Furthermore, you should teach your dog the “stay” command, because when you open the car door or lift the hatch, the dog shouldn’t jump out until you hook the leash on his collar and he hears a command, like “ok.” If he jumps out before you attach the leash, and he doesn’t respond to “come,” offer him treats to get his attention. Most importantly, learning these commands could save your dog’s life.

Large heavy coated dog
This Leonberger dog loves air conditioning. (photo by dorothyadele)

Warning: Dangerous Prong Collars, Slip Collars or Choke Collars

Even though I was just in the next room, I learned the hard way about the danger of leaving a slip collar or prong collar on an unattended dog. Moreover, I never put my dog in the car or leave him alone wearing a prong collar or a choke collar. Additionally, I only use them to control him during walks.

What Happened when I left my puppy unattended wearing a slip collar

As a puppy, our dog’s slip-collar loop became lodged between two deck boards. I heard the dog whimpering, and I ran outside, and I saw him jerking his head up and down trying to escape as the metal choke collar was strangling him like a noose.

I pried the slip collar over his head while my husband raced for the wire cutters. Consequently, I will never leave my dog unattended wearing a slip collar or prong collar.

Now, he wears a buckle collar at home and in the car. Even when driving with him, I keep his prong collar in the front seat.

Conclusion

To sum up, start traveling with a new puppy as soon as possible. Contain him when you take him on a long car ride. If you don’t use a crate have others ride with you for safety reasons and to ensure that your puppy has a pleasant experience.

Also, bring pet supplies and protect your car. Take your pet to puppy training because responding to basic commands like “come” could save his life. Also, check out my article about dog owners who allowed their dogs to attack my puppy.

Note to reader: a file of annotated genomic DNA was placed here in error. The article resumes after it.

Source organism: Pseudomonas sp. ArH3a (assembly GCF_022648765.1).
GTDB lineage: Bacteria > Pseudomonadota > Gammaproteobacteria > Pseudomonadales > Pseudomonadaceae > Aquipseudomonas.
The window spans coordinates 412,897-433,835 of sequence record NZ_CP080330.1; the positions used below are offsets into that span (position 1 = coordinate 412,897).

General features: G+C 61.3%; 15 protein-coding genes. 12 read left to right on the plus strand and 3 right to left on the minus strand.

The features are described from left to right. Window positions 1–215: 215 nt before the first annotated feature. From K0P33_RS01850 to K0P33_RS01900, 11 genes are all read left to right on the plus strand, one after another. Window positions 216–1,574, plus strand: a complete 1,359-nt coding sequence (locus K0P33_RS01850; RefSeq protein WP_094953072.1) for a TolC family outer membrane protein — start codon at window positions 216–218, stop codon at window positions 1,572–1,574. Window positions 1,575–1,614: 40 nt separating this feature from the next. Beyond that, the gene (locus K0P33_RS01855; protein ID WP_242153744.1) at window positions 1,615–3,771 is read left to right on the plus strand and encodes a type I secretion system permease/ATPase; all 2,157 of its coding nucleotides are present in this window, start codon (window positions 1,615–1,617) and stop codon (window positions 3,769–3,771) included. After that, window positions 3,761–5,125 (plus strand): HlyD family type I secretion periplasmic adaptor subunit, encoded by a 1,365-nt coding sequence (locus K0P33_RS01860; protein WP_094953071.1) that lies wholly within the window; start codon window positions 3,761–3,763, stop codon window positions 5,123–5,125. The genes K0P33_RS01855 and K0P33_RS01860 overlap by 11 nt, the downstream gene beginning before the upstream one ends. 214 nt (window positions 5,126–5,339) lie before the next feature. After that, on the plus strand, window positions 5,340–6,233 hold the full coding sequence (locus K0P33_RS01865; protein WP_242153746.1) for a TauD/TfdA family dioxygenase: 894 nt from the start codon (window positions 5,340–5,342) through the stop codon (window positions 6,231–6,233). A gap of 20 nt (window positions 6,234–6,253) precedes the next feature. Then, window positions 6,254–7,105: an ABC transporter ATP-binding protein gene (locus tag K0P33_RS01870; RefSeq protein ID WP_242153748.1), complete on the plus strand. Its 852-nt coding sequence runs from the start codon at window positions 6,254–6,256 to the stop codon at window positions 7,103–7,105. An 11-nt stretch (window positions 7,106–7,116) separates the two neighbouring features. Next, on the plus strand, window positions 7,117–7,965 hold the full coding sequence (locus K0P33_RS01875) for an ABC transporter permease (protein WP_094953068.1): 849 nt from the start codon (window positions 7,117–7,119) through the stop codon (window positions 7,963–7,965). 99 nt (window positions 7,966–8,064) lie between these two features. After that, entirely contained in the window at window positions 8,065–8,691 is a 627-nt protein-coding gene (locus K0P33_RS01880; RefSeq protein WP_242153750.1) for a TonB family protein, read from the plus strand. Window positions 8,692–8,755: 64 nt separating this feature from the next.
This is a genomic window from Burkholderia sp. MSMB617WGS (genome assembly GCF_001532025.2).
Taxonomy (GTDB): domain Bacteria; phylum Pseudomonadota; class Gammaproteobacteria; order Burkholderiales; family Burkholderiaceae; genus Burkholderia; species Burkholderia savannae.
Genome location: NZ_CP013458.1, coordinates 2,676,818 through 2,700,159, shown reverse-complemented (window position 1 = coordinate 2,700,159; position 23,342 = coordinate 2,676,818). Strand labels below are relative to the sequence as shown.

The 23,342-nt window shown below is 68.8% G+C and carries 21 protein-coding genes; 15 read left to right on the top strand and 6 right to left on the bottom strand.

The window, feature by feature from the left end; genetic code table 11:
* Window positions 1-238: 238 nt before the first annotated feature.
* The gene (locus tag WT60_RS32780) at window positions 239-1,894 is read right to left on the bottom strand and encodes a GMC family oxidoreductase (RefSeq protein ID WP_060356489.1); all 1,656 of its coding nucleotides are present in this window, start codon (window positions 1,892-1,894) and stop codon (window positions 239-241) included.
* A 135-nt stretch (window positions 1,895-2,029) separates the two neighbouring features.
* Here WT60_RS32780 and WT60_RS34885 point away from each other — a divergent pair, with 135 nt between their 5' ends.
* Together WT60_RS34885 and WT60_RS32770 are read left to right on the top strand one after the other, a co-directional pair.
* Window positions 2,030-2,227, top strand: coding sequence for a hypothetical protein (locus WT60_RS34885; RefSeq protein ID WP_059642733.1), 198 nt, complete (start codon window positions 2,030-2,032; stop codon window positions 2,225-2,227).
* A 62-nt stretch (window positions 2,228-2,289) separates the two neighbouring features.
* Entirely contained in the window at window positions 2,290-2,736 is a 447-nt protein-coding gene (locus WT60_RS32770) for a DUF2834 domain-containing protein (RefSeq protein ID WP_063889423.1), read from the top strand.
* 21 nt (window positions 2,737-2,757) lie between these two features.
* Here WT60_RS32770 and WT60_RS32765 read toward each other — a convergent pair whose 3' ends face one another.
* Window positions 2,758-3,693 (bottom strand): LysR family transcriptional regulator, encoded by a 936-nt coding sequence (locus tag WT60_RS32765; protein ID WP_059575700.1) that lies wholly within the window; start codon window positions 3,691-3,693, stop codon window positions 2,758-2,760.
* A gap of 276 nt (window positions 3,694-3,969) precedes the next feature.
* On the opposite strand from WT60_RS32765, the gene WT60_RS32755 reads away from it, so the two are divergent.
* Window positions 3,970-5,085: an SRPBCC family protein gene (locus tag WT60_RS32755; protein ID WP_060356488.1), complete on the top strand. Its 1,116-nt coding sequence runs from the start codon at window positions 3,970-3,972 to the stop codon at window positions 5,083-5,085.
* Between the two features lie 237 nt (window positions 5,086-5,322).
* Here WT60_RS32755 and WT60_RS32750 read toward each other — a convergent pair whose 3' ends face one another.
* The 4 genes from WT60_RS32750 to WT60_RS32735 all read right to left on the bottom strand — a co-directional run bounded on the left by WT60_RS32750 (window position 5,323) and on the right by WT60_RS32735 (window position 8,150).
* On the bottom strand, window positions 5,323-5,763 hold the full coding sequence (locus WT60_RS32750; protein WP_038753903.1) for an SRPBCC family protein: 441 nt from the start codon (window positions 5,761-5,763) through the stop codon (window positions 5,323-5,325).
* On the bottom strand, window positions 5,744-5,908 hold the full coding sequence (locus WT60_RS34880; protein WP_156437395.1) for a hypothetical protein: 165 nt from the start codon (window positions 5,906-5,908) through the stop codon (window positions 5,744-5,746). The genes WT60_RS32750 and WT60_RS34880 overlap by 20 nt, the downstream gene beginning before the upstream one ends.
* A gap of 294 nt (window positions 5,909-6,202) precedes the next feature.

Most importantly, never leave your dog in a hot car or leave him unattended with a slip collar or prong collar.

I hope these tips help ensure a happy and safe trip for you and your pet. Do you take your dog on trips? What are your tips and tricks for traveling with a dog or other pet?

Related Posts:

My Dog Saves Our Daughter

Puppy was Attacked Four Times

Car Driving Dog

Puppy Training 101 — Blame the Husband

11 thoughts on “Tips and Tricks for Traveling with a Dog

  1. Our dog used to bite through his leash while staying in the back seat, so we put a chain one wrapped around the headrest of the back seat. Then we have his padded harness on him that attaches him (so he cannot bite through). With the harness, though, you have to make sure the car is cool so they do not get too hot!

      1. For sure! We adopted him a year ago today and he could not leave my side. He wanted to stay on my lap throughout the drive – which is unsafe of course!

  2. I definitely believe in starting dogs young as pups to road trip that way they get used to it ASAP! I remember the beginning being full of puppy puke but it got better after a while! #WanderfulWednesday

  3. I’d love to get a dog one day but I’m worried that it wouldn’t work out as I’m traveling quite a bit and usually for longer periods of time and almost always via airplane. It seems very complicated unless you have a tiny dog as there’s so much to think about!

    1. I agree, having a dog is a lot of responsibility and it’s not fair to leave them constantly. Luckily, we have someone to care for him when we are away, but when I make plans to travel, he is my first consideration. Thank you for your comment.

  4. I loved your post, Dorothy! (and HOW CUTE is your big guy! such a sweet looking dog!) I totally agree with you that the best thing to do with a puppy or new dog is go out on trips together whenever possible! I travel often with our miniature dachshund, although we don’t have a car so we go by trains and buses…. but are gearing up for our first flight together this summer 🙂